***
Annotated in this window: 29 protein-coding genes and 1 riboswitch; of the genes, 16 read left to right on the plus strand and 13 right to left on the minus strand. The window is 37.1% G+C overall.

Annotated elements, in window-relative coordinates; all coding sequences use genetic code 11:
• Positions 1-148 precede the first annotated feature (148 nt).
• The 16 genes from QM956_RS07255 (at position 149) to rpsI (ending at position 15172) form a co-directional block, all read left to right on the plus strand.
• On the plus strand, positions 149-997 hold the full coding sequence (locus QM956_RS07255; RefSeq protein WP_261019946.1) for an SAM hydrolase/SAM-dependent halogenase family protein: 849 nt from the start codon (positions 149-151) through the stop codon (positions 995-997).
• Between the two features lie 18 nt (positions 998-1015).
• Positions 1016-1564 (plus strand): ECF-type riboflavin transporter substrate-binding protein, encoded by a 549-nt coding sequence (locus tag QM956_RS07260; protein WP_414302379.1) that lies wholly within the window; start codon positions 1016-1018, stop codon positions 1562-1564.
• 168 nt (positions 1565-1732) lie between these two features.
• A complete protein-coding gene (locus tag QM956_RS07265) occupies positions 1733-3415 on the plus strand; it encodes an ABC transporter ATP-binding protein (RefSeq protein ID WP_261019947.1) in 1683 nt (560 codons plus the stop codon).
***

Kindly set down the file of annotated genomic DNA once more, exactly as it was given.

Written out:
Annotated in this window: 29 protein-coding genes and 1 riboswitch; of the genes, 16 read left to right on the plus strand and 13 right to left on the minus strand. The window is 37.1% G+C overall.

Annotated elements, in window-relative coordinates; all coding sequences use genetic code 11:
• Positions 1-148 precede the first annotated feature (148 nt).
• The 16 genes from QM956_RS07255 (at position 149) to rpsI (ending at position 15172) form a co-directional block, all read left to right on the plus strand.
• On the plus strand, positions 149-997 hold the full coding sequence (locus QM956_RS07255; RefSeq protein WP_261019946.1) for an SAM hydrolase/SAM-dependent halogenase family protein: 849 nt from the start codon (positions 149-151) through the stop codon (positions 995-997).
• Between the two features lie 18 nt (positions 998-1015).
• Positions 1016-1564 (plus strand): ECF-type riboflavin transporter substrate-binding protein, encoded by a 549-nt coding sequence (locus tag QM956_RS07260; protein WP_414302379.1) that lies wholly within the window; start codon positions 1016-1018, stop codon positions 1562-1564.
• 168 nt (positions 1565-1732) lie between these two features.
• A complete protein-coding gene (locus tag QM956_RS07265) occupies positions 1733-3415 on the plus strand; it encodes an ABC transporter ATP-binding protein (RefSeq protein ID WP_261019947.1) in 1683 nt (560 codons plus the stop codon).